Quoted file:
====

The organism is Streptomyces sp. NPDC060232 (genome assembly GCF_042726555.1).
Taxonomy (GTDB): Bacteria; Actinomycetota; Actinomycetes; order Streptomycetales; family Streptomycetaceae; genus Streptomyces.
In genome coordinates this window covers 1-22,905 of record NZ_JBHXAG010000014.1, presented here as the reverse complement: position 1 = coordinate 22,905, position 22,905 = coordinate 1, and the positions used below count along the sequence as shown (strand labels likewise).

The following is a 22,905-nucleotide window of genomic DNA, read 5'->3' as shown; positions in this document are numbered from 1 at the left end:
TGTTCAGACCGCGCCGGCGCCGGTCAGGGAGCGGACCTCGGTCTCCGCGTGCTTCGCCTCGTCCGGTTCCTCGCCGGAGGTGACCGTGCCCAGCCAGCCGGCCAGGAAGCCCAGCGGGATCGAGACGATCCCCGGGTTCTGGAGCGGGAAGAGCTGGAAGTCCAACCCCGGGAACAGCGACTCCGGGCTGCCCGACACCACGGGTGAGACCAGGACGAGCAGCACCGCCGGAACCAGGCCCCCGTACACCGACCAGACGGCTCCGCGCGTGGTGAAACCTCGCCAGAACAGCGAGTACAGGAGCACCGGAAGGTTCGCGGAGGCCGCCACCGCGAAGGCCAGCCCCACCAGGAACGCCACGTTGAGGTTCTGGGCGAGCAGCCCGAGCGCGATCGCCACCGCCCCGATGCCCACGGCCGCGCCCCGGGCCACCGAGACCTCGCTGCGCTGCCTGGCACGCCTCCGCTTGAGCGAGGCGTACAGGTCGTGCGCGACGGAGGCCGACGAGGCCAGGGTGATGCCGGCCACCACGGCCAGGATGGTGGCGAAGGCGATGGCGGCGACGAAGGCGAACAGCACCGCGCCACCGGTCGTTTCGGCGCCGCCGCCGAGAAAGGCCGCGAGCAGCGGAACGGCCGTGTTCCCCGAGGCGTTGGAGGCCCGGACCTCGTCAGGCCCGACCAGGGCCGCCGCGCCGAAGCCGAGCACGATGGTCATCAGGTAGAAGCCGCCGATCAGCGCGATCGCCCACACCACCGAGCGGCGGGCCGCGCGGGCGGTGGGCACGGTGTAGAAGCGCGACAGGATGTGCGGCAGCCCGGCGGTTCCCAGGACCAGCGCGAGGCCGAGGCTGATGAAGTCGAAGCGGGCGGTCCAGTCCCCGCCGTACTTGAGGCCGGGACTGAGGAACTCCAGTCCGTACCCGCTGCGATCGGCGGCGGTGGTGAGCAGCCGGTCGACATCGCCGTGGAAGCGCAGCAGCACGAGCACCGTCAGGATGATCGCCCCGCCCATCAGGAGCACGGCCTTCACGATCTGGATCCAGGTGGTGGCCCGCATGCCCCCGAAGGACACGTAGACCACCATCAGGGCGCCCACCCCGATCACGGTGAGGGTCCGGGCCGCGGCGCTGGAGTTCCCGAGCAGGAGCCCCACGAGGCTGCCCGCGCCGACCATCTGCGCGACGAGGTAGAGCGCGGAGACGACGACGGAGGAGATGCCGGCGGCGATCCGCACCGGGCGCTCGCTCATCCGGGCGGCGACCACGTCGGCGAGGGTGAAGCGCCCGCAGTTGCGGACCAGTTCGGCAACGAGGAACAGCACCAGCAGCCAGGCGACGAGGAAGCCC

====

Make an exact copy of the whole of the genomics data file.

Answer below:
The organism is Streptomyces sp. NPDC060232 (genome assembly GCF_042726555.1).
Taxonomy (GTDB): Bacteria; Actinomycetota; Actinomycetes; order Streptomycetales; family Streptomycetaceae; genus Streptomyces.
In genome coordinates this window covers 1-22,905 of record NZ_JBHXAG010000014.1, presented here as the reverse complement: position 1 = coordinate 22,905, position 22,905 = coordinate 1, and the positions used below count along the sequence as shown (strand labels likewise).

The following is a 22,905-nucleotide window of genomic DNA, read 5'->3' as shown; positions in this document are numbered from 1 at the left end:
TGTTCAGACCGCGCCGGCGCCGGTCAGGGAGCGGACCTCGGTCTCCGCGTGCTTCGCCTCGTCCGGTTCCTCGCCGGAGGTGACCGTGCCCAGCCAGCCGGCCAGGAAGCCCAGCGGGATCGAGACGATCCCCGGGTTCTGGAGCGGGAAGAGCTGGAAGTCCAACCCCGGGAACAGCGACTCCGGGCTGCCCGACACCACGGGTGAGACCAGGACGAGCAGCACCGCCGGAACCAGGCCCCCGTACACCGACCAGACGGCTCCGCGCGTGGTGAAACCTCGCCAGAACAGCGAGTACAGGAGCACCGGAAGGTTCGCGGAGGCCGCCACCGCGAAGGCCAGCCCCACCAGGAACGCCACGTTGAGGTTCTGGGCGAGCAGCCCGAGCGCGATCGCCACCGCCCCGATGCCCACGGCCGCGCCCCGGGCCACCGAGACCTCGCTGCGCTGCCTGGCACGCCTCCGCTTGAGCGAGGCGTACAGGTCGTGCGCGACGGAGGCCGACGAGGCCAGGGTGATGCCGGCCACCACGGCCAGGATGGTGGCGAAGGCGATGGCGGCGACGAAGGCGAACAGCACCGCGCCACCGGTCGTTTCGGCGCCGCCGCCGAGAAAGGCCGCGAGCAGCGGAACGGCCGTGTTCCCCGAGGCGTTGGAGGCCCGGACCTCGTCAGGCCCGACCAGGGCCGCCGCGCCGAAGCCGAGCACGATGGTCATCAGGTAGAAGCCGCCGATCAGCGCGATCGCCCACACCACCGAGCGGCGGGCCGCGCGGGCGGTGGGCACGGTGTAGAAGCGCGACAGGATGTGCGGCAGCCCGGCGGTTCCCAGGACCAGCGCGAGGCCGAGGCTGATGAAGTCGAAGCGGGCGGTCCAGTCCCCGCCGTACTTGAGGCCGGGACTGAGGAACTCCAGTCCGTACCCGCTGCGATCGGCGGCGGTGGTGAGCAGCCGGTCGACATCGCCGTGGAAGCGCAGCAGCACGAGCACCGTCAGGATGATCGCCCCGCCCATCAGGAGCACGGCCTTCACGATCTGGATCCAGGTGGTGGCCCGCATGCCCCCGAAGGACACGTAGACCACCATCAGGGCGCCCACCCCGATCACGGTGAGGGTCCGGGCCGCGGCGCTGGAGTTCCCGAGCAGGAGCCCCACGAGGCTGCCCGCGCCGACCATCTGCGCGACGAGGTAGAGCGCGGAGACGACGACGGAGGAGATGCCGGCGGCGATCCGCACCGGGCGCTCGCTCATCCGGGCGGCGACCACGTCGGCGAGGGTGAAGCGCCCGCAGTTGCGGACCAGTTCGGCAACGAGGAACAGCACCAGCAGCCAGGCGACGAGGAAGCCC